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12.19: Locomotion

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    What allows this cheetah to be so fast?

    Do you think it has something to do with the placement of the limbs? Well, it does. Look closely at the cheetah's body. Can you describe why it is so fast?

    Social Living in Mammals

    Many mammals live in social groups. Social living evolved because it is adaptive. Consider these two examples:

    1. Herbivores such as zebras and elephants live in herds. Adults in the herd surround and protect the young, who are most vulnerable to predators.
    2. Lions live in social groups called prides. Adult females in the pride hunt cooperatively, which is more efficient than hunting alone. Then they share the food with the rest of the pride. For their part, adult males defend the pride’s territory from other predators.

    Locomotion in Mammals

    Mammals are noted for the many ways they can move about. Generally, their limbs are very mobile. Often, they can be rotated. Many mammals are also known for their speed. The fastest land animal is a predatory mammal. Can you guess what it is? Racing at speeds of up to 112 kilometers (70 miles) per hour, the cheetah wins hands down. In addition, the limbs of mammals let them hold their body up above the ground. That’s because the limbs are attached beneath the body, rather than at the sides as in reptiles (see Figure below).

    f-d_5917734eb441a0a7cb8fc487b832a286d088992f09fb0dd8fb3b66d1+IMAGE_TINY+IMAGE_TINY.pngLimb Positions in Reptiles and Mammals. The sprawling limbs of a reptile keep it low to the ground. A mammal has a more upright stance.

    Mammals may have limbs that are specialized for a particular way of moving. They may be specialized for running, jumping, climbing, flying, or swimming. Mammals with these different modes of locomotion are pictured in Figure below.

    f-d_6a6fb8df3b846bdbf000e35775a044f42154cc937c9a1206f1e86845+IMAGE_THUMB_POSTCARD_TINY+IMAGE_THUMB_POSTCARD_TINY.jpgMammalian Locomotion. Mammals have many different modes of locomotion.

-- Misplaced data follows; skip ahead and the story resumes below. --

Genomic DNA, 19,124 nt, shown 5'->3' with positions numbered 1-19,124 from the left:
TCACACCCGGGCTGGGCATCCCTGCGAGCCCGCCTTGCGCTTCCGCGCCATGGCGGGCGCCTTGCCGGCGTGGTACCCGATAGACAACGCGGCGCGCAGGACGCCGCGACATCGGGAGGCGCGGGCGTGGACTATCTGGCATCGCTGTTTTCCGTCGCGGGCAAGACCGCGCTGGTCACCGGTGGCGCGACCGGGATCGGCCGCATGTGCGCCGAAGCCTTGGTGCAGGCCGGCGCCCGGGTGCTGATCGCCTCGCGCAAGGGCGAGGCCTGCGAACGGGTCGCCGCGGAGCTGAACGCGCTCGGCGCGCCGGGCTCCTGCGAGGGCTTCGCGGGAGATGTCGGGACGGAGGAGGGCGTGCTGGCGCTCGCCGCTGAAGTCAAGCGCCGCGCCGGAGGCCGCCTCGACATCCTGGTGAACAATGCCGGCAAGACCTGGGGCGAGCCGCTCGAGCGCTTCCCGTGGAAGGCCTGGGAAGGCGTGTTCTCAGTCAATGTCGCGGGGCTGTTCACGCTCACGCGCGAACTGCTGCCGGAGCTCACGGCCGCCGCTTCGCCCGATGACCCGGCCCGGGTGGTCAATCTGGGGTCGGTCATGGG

The deer in the Figure above is specialized for running. Why? It has long legs and hard hooves. Can you see why the other animals in the figure are specialized for their particular habitats? Notice how arboreal, or tree-living animals, have a variety of different specializations for moving in trees. For example, they may have:

    • A prehensile, or grasping, tail. This is used for climbing and hanging from branches.
    • Very long arms for swinging from branch to branch. This way of moving is called brachiation.
    • Sticky pads on their fingers. The pads help them cling to tree trunks and branches.


    • Mammals live in social groups, which are an adaptive beneficial trait.
    • Mammals have many ways of moving about and may move very quickly.


    1. Name five types of movement found in mammals?
    2. A certain mammal has very long forelimbs. What does that suggest about where the animal lives and how it moves?
    3. What type of movement is found in the above question.
    4. What is the purpose of a prehensile tail?
    Image Reference Attributions
    f-d_594885a73a6488885612e0497df3be68b991d755426f5f4f9148c119+IMAGE_TINY+IMAGE_TINY.jpg [Figure 1] License: CC BY-NC
    f-d_5917734eb441a0a7cb8fc487b832a286d088992f09fb0dd8fb3b66d1+IMAGE_TINY+IMAGE_TINY.png [Figure 2] Credit: Lizard: Benny Trapp; Meerkat: Ken Banks
    Source: Lizard: ; Meerkat: ; _Jersey ; _UK-8.jpg
    License: Lizard: CC BY 3.0; Meerkat: CC BY 2.0
    f-d_6a6fb8df3b846bdbf000e35775a044f42154cc937c9a1206f1e86845+IMAGE_THUMB_SMALL_TINY+IMAGE_THUMB_SMALL_TINY.jpg [Figure 3] Credit: Deer: Scott Bauer/Agricultural Research Society; Kangaroo: Chris Samuel; Spider monkey: Gustav Mützel; Gibbon: Troy B Thompson; Tarsier: Roberto Verzo; Bat: F Chanut; Dolphin: US National Oceanic and Atmospheric Administration
    Source: Deer: ; Kangaroo: ; Spider monkey: ; Gibbon: ; Tarsier: ; Bat: ; Dolphin:
    License: (Deer) Public Domain; (Kangaroo) CC BY 2.0; (Spider monkey) Public Domain; (Gibbon) CC BY 3.0; (Tarsier) CC BY 2.0; (Bat) CC BY 2.5; (Dolphin) Public Domain

    12.19: Locomotion is shared under a not declared license and was authored, remixed, and/or curated by LibreTexts.

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